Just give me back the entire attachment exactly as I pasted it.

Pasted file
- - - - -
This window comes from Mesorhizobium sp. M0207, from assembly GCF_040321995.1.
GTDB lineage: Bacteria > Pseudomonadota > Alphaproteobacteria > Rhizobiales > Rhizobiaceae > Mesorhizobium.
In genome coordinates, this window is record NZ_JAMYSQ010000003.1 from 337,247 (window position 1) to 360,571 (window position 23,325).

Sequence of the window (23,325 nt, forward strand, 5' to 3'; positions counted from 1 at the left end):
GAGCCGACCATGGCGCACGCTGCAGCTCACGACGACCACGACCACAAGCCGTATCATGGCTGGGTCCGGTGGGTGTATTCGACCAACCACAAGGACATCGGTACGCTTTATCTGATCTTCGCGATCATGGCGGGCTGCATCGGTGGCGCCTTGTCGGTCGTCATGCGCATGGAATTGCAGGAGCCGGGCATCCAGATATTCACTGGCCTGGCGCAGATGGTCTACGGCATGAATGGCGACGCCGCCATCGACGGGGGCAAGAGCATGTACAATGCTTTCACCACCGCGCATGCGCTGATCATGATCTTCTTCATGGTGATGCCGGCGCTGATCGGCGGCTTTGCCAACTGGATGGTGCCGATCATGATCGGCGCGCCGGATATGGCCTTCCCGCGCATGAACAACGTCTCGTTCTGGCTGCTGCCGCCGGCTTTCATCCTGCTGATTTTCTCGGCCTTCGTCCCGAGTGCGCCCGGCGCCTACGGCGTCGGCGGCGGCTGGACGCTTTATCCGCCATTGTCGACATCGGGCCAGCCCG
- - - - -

This window comes from Mesorhizobium sp. M0207, from assembly GCF_040321995.1.
GTDB lineage: Bacteria > Pseudomonadota > Alphaproteobacteria > Rhizobiales > Rhizobiaceae > Mesorhizobium.
In genome coordinates, this window is record NZ_JAMYSQ010000003.1 from 337,247 (window position 1) to 360,571 (window position 23,325).

Sequence of the window (23,325 nt, forward strand, 5' to 3'; positions counted from 1 at the left end):
GAGCCGACCATGGCGCACGCTGCAGCTCACGACGACCACGACCACAAGCCGTATCATGGCTGGGTCCGGTGGGTGTATTCGACCAACCACAAGGACATCGGTACGCTTTATCTGATCTTCGCGATCATGGCGGGCTGCATCGGTGGCGCCTTGTCGGTCGTCATGCGCATGGAATTGCAGGAGCCGGGCATCCAGATATTCACTGGCCTGGCGCAGATGGTCTACGGCATGAATGGCGACGCCGCCATCGACGGGGGCAAGAGCATGTACAATGCTTTCACCACCGCGCATGCGCTGATCATGATCTTCTTCATGGTGATGCCGGCGCTGATCGGCGGCTTTGCCAACTGGATGGTGCCGATCATGATCGGCGCGCCGGATATGGCCTTCCCGCGCATGAACAACGTCTCGTTCTGGCTGCTGCCGCCGGCTTTCATCCTGCTGATTTTCTCGGCCTTCGTCCCGAGTGCGCCCGGCGCCTACGGCGTCGGCGGCGGCTGGACGCTTTATCCGCCATTGTCGACATCGGGCCAGCCCG